Smartphone cameras have advanced so tremendously over the past few years that they have almost completely replaced point and shoot digital cameras for the most of us. Furthermore, since our smartphones are always with us, the majority of us end up taking tons of photos throughout the lifespan of our devices. But what happens to all the old photos you take? Do you store them on an external hard-drive or keep them backed up to an online cloud service like Flickr? Let us know what your favorite way of storing old photos is and why.
Guide to Enable ADB and Fastboot on ChromeOS
ADB and fastboot are both incredibly handy and easy-to-use options for manipulating your device, and we’ve mentioned both here on the Portal on several occasions. Whether you’re using Windows, Linux, or OSX, it’s generally not too difficult to get either of these set up and begin tinkering with your device. One thing I hadn’t previously seen though, until now that is, was how to set up ADB and fastboot on Google’s increasingly popular Chrome OS or its open source sibling, Chromium OS.
Once regarded by some as little more than a web browser in a box, Chrome OS and the ChromeBooks that ship with it are becoming increasingly popular. Thus, many people now seem quite content to replace their larger more capable notebooks with these highly portable and affordable devices. The downside to that of course is that a slimmed down operating system means less flexibility and features. For those of you who cannot go twenty minutes without messing about with a mobile device, this might make ChromeOS seem like a little bit more viable on-the-go option.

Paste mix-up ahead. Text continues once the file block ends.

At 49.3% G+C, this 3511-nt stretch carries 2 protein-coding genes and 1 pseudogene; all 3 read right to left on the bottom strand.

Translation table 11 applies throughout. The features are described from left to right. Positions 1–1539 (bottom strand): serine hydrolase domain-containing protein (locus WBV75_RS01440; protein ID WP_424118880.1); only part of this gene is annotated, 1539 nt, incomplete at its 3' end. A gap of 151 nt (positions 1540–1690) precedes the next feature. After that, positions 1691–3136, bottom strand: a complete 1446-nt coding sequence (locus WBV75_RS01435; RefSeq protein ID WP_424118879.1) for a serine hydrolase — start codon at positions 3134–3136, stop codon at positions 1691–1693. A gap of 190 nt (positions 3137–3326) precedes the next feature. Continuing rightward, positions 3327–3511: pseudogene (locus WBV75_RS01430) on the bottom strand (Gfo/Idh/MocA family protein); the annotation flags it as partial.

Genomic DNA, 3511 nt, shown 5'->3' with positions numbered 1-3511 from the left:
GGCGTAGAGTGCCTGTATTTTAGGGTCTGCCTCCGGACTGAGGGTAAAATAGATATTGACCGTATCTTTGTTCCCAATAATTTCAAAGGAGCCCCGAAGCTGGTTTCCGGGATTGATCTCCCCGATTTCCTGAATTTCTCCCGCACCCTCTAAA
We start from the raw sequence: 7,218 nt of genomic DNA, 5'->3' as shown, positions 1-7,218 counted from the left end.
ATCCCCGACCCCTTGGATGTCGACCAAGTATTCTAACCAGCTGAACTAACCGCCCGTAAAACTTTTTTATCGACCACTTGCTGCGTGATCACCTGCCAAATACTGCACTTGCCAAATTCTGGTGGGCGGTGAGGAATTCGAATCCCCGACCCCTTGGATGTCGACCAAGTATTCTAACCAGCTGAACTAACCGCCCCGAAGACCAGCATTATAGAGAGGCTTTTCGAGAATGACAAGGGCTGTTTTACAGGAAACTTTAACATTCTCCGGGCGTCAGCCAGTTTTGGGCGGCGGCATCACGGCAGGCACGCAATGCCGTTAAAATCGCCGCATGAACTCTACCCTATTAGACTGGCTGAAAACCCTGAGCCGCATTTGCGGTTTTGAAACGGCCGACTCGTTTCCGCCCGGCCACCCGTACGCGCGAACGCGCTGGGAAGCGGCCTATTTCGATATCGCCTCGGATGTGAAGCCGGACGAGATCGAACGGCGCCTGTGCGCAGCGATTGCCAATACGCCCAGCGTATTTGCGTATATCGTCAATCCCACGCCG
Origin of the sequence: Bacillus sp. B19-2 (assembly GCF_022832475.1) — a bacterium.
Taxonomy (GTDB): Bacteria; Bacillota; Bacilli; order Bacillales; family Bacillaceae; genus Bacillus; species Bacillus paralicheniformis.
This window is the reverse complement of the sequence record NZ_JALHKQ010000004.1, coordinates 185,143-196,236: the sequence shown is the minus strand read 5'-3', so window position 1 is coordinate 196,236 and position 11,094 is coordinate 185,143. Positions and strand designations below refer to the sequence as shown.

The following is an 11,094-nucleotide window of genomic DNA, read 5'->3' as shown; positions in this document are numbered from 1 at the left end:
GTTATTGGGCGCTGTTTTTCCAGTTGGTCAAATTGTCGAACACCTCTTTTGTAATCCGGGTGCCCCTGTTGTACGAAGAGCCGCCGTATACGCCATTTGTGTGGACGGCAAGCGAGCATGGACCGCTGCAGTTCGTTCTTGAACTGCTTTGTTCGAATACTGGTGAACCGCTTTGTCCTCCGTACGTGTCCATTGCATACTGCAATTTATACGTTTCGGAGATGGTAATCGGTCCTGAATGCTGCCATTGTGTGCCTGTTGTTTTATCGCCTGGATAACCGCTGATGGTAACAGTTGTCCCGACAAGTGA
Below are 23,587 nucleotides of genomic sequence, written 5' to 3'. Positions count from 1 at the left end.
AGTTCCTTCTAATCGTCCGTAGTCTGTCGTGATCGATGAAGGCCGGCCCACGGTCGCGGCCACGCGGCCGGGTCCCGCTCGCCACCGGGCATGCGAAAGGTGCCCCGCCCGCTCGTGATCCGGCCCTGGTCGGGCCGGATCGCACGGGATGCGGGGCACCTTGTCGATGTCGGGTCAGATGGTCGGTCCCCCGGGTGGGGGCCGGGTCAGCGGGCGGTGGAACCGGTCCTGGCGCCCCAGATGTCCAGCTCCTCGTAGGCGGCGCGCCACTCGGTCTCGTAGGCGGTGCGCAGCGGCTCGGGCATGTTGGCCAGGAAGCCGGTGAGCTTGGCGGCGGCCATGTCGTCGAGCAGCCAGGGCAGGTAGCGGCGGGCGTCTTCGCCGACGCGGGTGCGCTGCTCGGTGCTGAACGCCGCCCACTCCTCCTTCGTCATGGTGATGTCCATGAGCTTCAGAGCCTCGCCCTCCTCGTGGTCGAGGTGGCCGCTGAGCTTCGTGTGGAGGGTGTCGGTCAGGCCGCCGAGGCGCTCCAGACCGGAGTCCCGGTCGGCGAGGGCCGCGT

XDA Recognized Contributor Quinny899 has written a guide covering the steps required to enable ADB and fastboot commands on Chrome and Cromium OS. There aren’t many steps and the process is fairly simple. After downloading the appropriate files and entering a few terminal commands, you should be good to go. You’ll need a ChromeBook (or something running Chrome/Chromium) and a little Linux knowledge or the ability to copy and paste terminal commands. A little knowledge sure does come in handy, though, if and when things don’t always go to plan. You’re also advised to have a hot beverage of your choice on hand while those files download.
If you’re running Chrome or Chromium OS and would like to try this for yourself, check out the tutorial thread for more information.
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